This is a weird decision that clearly shows how the minister in question, Lazarus Dokora, and the government in general are out of touch with today’s economic reality in Zimbabwe.
Under normal circumstances, it would make sense to give young students a feel for the real world of employment. Most countries do this. It helps the youngsters to appreciate how the working environment operates and shapes their goals at a fairly early stage. It also gives them a sense of responsibility and equips them with practical knowledge of how to apply what they learn in school. As it stands, the Zimbabwean education model has for a long time been accused of being too abstract.
But that is where it ends. The rest is absurd. Surely somebody must have told Dokora and cabinet that our economy has no capacity to absorb thousands of secondary school interns. Already, tertiary students who wish to go on attachment as part of their curricular requirements are having a torrid time getting internships in both the private and public sectors.
The employment market has virtually collapsed since the 2013 elections. There are hardly any industries to talk about and the few that remain are surviving by the skin of their teeth.
Ironically, government has for a long while been talking about retrenching and downsizing. How then would it take care of the thousands of excitable young interns if it cannot even cater adequately for its existing workforce?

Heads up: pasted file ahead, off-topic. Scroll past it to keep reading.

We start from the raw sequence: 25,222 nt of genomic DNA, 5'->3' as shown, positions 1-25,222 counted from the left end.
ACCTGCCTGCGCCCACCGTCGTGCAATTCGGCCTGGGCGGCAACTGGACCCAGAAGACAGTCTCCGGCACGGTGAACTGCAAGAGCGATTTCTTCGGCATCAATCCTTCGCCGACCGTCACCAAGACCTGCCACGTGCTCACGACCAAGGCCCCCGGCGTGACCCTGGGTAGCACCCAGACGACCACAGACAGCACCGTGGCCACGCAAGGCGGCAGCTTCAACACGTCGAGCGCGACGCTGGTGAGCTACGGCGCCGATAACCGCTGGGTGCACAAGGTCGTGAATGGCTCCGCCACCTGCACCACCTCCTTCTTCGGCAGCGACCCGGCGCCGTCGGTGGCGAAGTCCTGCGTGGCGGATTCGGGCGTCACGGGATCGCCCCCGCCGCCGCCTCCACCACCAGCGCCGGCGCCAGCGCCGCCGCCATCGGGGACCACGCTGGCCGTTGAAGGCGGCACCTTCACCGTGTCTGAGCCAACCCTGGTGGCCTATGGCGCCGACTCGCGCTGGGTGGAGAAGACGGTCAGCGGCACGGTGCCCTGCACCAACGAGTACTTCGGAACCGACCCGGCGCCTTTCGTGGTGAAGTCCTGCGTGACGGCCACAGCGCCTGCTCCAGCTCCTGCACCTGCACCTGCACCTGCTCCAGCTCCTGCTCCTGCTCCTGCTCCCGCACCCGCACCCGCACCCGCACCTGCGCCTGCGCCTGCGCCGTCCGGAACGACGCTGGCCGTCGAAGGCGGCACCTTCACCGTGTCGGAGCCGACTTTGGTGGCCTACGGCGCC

In any case, it remains to be seen where it would get the manpower to supervise and mentor the students, considering the fact that most of the departments that matter are understaffed and strained. The employees who would mentor the students are severely demoralised and it would take truckloads of effort to get them to guide these youngsters professionally.
There is no sense in believing that government can mobilise them. The employees are poorly paid and sometimes plainly incompetent to do their own work, let alone mentor the students.
We have not been told what criteria would be used to choose where the interns would go. Are we going to have a new law that would compel the few remaining companies to absorb them? If we get such a law, what are the ramifications on the operations of the struggling firms? You don’t want to flood them with students and disrupt whatever little production is there, do you?
Furthermore, it is difficult to understand how government would monitor and evaluate the interns, considering that it doesn’t have the capacity to evaluate its own workers. Deploying monitors and evaluators has implications on public expenditure, and who doesn’t know that government does not have the money?
Dokora is too excited and seems to be running around like a beheaded chicken. It is foolhardy for him to adopt the Nziramasanga Commission study that was done close to two decades ago and assume that it will work as if we were still in the nineties. There has been a sea change since then. Even though the economy was starting to cough then, it was still relatively vibrant. Today, it is tottering on the brink of collapse. Thus, Dokora and government are using a good report at the wrong time. They must know that. What they should have done, instead, was to revise the commission recommendations to make them sensitive to prevailing conditions. – To comment on this article, please contact [email protected]Post published in: Analysis